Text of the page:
Aberdeen City HER - NJ90NW0022 - BRIG O' BALGOWNIE

Print site NJ90NW0022 Feedback on site NJ90NW0022

Main Details

Primary ReferenceNJ90NW0022
NRHE Card No.NJ90NW4
NRHE Numlink 20161
HES LB No. 20067
Site Form Standing Structure
Site Condition Complete 2
Details Bridge built circa 1320, repaired circa1444, largely rebuilt in the early 17th century and repaired in 1861 and c.1867 when buttresses were added to the approaches. The brig o' Balgownie is composed of a mixture of granite and sandstone and is over 18 metres in height at its highest point. It was the only route into Aberdeen from the north until 1927. Over the centuries the bridge has attracted attention from historians, artist and poets alike. It features, for example, in Byron's poem, Don Juan, in the line 'The Dee, the Don, Balgownie brig's black walls'. To this Byron attached a footnote telling of how he and his mother would walk to the bridge. The stone bridge was probably the successor of earlier wooden bridges. In turn they probably succeeded earlier fords across the Don. No trace of any of these earlier structures have survived. It is normally said that the bridge was built either in the 1290s or in the early 1300s. The story normally runs that the bridge was started by Bishop Henry Cheyne and then finished by Robert the Bruce. It has ben suggested that Cheyne was an enemy of Bruce's and that he fled his See at the approach of Bruce's forces and that Bruce seeing the bridge half finished sequestered the bishop's revenues to have it finished. This story has evolved over the centuries and exists in a number of different forms. A recent addition to the story argues that the bridge was built by Richard Cementarius. The earliest version of the story occurs in a charter dated 1605 written by Alexander Hay. In this he says that the bridge was entirely built by Robert the Bruce whilst Parson Gordon writing some fifty years later admitted 'no man can certainly tell who built it…'. Elements of the story do ring true: Cheyne had sworn fealty to Edward I of England and he was allied with the Comyn family, enemies of Bruce's forces. It certainly seems to be the case that he fled Aberdeen at the approach of Bruce's troops and the involvement of bishops' in the building of medieval bridges has been well attested elsewhere. However there are no documents which pertain to the building of the bridge or which cast any light on the question of who built it. Hector Boece in his Lives of the Bishops of Aberdeen spends much time detailing the involvement of the bishops of Aberdeen in the building of the Bridge of Dee but does not mention any involvement in the Bridge of Don, which would be odd if they had been involved. It is telling that it is the Council of the Royal Burgh of Aberdeen who, throughout the medieval period, are concerned with repairing and maintaining the bridge and there is no evidence of the involvement of the bishop. However as there are no documents pertinent to these questions it could be the case that the bishop of Robert had been involved. Boece does relate the story that Bishop Cheyne when he fled his see had left the building of the choir of St Machar's Cathedral half finished and that Robert the Bruce used the bishop's revenues to finish that work. Perhaps in this story lie the origins of the later story about Bruce and Cheyne: indeed the story of their involvement does not seem to pre date Boece's work. From the 15th century the history of the bridge becomes quite easily traceable in the historic record. In effect the history that can be traced is really the history of on going need to repair the bridge. On 4 September 1443 repairs were organised by Sir William Ettale and completed by Laurence Holles. Ettale was chaplain of the chapel at the bridge. The repairs effected by Holles were presumably either a stop gap measure of simply of a very poor quality. It is only ten years later that the bridge was again in need of repair. In 1453 the Dean of Guild of Aberdeen organised repairs totalling some £31 15s Scots: in the accounts for these repairs the majority of the money was paid to masons. It was over a hundred years before the bridge was again repaired: in 1560 the Town Council used money gained from the sale of silver plate from St Nicholas church to pay for repairs. This underlines the fact that the bridge lacked a fund to pay for its ongoing need for maintenance and repairs. This was an underlying factor in the history of the bridge for the next hundred years. In 1587 Aberdeen appealed to the Scottish parliament for aid to repair the bridge. This appeal was turned down and the Council had to stent (or tax) its own inhabitants for 400 marks. In 1596 a second stent was taken up. During this period the Council appealed repeatedly to the barons of Aberdeenshire and to the ministers of the churches in the shire: they argued that the bridge was necessary for the economic welfare of the region as a whole and that responsibility should be shared throughout the region. To be fair the council did recognise that it was 'most necessary' to themselves and that even with shared responsibility they would still pay the bulk of the costs. The pleas fell upon deaf ears: by 1604 the bridge was in a dilapidated state. A workman had been hired to estimate the cost of all necessary repairs: the bill stood at 5000 marks, or £277 15s 6d Scots. At this point Sir Alexander Hay of Whytburgh became involved: Sir Alexander recognised that there was a need to create a bridge fund. He mortified the sum of £27 8s 8d to form such a fund in a charter dated 1 February 1605. A stone plaque was affixed to one of the south west buttresses of the bridge in recognition of Hay's bequest: the plaque, although weathered, remains to be seen. Despite this beneficence the bridge still required a lot of money to repair it. This money was got by several means: a tax which had been uplifted to send to the protestants of Geneva (to the tune of 800 marks) was diverted. An appeal to the ministers of the shire yielded results: the Presbytery of Deer produced £175, two ministers from Aberdeen raised £120, the principal of King's College raised £96 whilst the Presbytery of Buchan raised £16. As a result the Council could go ahead with its repairs: three contracts were issued between August 1607 and 1611 which saw the bridge completely rebuilt. The contracts were all with William Massie and Andrew Jameson, masons; Jameson was the father of George Jameson the so called Scottish Van Dyke. The first contract of 1607 was to rebuild the north east of the bridge at a cost of £363 7s 6d; the second of May 1609 for the south east of the bridge and new lead and iron work was for £465 17s 8d and the last in 1611 was for the west and all of the buttresses was for £300. The bridge that we see today was the result of these three contracts. Hay's fund was first used in 1616 to buy new cobbles to lay on the road over the bridge. Aberdeen Council managed Hay's fund particularly well and augmented the original bequest with investments and lands: in 1704 the fund stood at £713 whilst by 1824 it stood at over £20,000. By the early 19th century a new bridge was urgently required. The demands of increased volume of traffic were making the old bridge redundant. This lead directly to the building of the Bridge of Don a little further to the east along the Don. A bronze plaque on the bridge records its history.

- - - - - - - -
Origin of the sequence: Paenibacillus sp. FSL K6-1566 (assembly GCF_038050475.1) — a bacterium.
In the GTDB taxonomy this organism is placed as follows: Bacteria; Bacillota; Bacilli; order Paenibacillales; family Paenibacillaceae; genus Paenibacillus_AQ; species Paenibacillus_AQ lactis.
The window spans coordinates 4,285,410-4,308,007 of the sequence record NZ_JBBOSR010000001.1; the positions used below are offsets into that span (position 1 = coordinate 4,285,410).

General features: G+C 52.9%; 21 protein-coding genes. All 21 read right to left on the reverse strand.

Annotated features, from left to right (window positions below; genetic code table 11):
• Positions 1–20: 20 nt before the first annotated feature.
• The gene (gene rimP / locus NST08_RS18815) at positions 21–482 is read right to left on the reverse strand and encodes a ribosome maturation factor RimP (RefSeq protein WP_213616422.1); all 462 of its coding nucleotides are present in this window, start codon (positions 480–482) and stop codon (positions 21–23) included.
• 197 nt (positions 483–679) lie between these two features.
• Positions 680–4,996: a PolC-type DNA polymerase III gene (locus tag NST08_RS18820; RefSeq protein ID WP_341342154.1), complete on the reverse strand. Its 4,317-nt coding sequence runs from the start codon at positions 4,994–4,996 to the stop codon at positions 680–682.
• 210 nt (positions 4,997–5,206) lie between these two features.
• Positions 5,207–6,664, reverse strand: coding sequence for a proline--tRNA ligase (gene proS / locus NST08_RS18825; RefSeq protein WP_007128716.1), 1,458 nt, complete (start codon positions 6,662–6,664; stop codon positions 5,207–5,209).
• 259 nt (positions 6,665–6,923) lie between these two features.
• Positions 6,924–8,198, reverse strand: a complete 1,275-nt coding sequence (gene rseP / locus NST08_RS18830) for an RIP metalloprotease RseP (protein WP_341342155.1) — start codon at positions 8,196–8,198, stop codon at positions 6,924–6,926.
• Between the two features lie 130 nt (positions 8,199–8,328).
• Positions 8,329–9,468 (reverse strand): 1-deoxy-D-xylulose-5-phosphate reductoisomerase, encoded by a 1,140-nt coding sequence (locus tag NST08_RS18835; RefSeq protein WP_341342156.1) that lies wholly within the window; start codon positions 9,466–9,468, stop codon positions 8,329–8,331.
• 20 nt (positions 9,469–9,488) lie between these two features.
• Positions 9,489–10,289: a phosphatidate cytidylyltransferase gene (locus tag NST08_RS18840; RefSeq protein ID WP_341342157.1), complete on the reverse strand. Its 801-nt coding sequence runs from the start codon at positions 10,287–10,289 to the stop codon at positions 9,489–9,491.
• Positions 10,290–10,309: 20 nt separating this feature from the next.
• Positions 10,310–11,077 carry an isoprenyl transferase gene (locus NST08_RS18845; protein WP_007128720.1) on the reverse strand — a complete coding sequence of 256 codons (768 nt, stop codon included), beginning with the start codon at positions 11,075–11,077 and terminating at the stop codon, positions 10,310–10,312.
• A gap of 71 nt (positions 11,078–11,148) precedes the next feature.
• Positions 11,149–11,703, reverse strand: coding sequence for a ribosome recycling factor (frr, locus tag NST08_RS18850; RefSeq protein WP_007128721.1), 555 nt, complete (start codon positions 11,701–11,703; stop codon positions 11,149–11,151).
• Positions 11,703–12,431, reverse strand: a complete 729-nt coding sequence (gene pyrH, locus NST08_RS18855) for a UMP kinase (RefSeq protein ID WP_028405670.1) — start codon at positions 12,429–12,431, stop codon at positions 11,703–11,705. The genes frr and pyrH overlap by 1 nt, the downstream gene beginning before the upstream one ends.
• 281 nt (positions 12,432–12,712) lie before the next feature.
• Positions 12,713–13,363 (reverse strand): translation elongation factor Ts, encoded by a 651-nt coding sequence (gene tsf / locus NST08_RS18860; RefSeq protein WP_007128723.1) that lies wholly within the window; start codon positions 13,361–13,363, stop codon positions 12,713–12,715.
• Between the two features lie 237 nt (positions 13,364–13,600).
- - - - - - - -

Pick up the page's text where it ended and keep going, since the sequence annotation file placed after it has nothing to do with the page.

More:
Last Update13/01/2021
Updated Bycpalmer
Date of Compilation13/09/2017

Easting: 394141.718292688, Northing: 809608.442044992

Google Map for NJ90NW0022

National Grid Reference: NJ 9414 0960

Event Details

Excavations and Surveys

Artefact and Ecofact


Ecofact Notes

Monument Types

Monument Type 1Monument Type 2Monument Type 3OrderProbability